Vicino says the company does a lot of maintenance for properties where they didn’t do the install and those jobs can be tough. If the irrigation install was poorly done, Landtech’s maintenance department is left to fix the problems. “A bad installation can cost a homeowners association a lot of money,” she says. “It requires a lot of troubleshooting to pinpoint the exact issue. But troubleshooting is something we’re good at and a reason why our customers value our services.”

A clear message. In Colorado, some of the rebate programs available have encouraged more property owners to opt for a retrofit and update their equipment. But Vicino says she has had to help clients understand that there is “an age to everything.” “You can keep making strides towards updating a system with retrofits here and there but at some point it’s eventually going to come down to wire and piping,” she says. “I’ve seen a good system last 40 or more years, but every system does have an expiration date and many of the older systems do require changing out more than nozzles.”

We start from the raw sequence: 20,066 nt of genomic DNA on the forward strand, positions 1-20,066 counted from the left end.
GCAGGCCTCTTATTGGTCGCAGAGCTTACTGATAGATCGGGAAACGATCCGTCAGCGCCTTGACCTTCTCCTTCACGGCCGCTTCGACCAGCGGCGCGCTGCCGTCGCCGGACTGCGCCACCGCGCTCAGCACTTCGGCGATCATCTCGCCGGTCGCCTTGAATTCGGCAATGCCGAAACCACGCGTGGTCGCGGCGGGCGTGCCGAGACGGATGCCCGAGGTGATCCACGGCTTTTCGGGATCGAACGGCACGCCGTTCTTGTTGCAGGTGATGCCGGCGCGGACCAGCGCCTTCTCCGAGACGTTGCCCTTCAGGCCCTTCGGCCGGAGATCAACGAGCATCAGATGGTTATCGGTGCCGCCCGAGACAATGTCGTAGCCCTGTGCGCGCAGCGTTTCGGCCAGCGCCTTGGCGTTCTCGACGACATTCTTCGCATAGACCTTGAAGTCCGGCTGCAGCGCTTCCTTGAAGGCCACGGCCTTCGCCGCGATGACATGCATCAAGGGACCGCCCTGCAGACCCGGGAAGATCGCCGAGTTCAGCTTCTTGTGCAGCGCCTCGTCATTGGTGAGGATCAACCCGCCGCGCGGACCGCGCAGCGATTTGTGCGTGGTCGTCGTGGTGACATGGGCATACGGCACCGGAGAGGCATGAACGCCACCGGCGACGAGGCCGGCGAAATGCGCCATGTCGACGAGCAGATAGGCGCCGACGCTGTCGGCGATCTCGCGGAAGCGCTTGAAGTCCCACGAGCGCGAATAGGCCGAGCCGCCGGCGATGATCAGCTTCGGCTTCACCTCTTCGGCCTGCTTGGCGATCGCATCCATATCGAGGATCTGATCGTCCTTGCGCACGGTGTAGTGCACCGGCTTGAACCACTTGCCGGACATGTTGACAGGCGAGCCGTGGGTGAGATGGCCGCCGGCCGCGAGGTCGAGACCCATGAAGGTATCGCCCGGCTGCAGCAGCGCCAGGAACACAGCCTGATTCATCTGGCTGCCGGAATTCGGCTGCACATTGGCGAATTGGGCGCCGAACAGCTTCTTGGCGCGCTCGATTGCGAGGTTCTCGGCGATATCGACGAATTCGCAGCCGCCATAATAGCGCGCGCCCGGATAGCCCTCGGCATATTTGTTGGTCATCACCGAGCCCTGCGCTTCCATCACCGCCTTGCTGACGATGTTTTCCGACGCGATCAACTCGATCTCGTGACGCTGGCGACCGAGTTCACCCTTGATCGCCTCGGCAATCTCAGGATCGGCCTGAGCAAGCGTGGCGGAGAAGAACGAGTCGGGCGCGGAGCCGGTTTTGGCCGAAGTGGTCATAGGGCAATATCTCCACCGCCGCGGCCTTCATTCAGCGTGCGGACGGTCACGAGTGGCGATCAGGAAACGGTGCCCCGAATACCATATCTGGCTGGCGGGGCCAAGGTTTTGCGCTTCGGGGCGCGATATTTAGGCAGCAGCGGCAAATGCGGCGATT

Vicino says the company keeps a close eye on water consumption. If it’s steadily going up with for no obvious reason, there’s a good chance it could be an underground leak. “Minor seeping can become very costly when you’re spending money to keep an inefficient system running,” Vicino says. “These are things customers don’t want to hear but is an area where good communication once again comes into play. We value education and keeping the customer informed.”

And certainly, keeping the customer in the loop has been instrumental not only during repairs and maintenance problems, but also during a year of strange weather patterns. “Unusual weather can be a big setback in this industry but our proactive approach helped prevent that,” Vicino says. “Good communication and honesty with the customer go a long way.”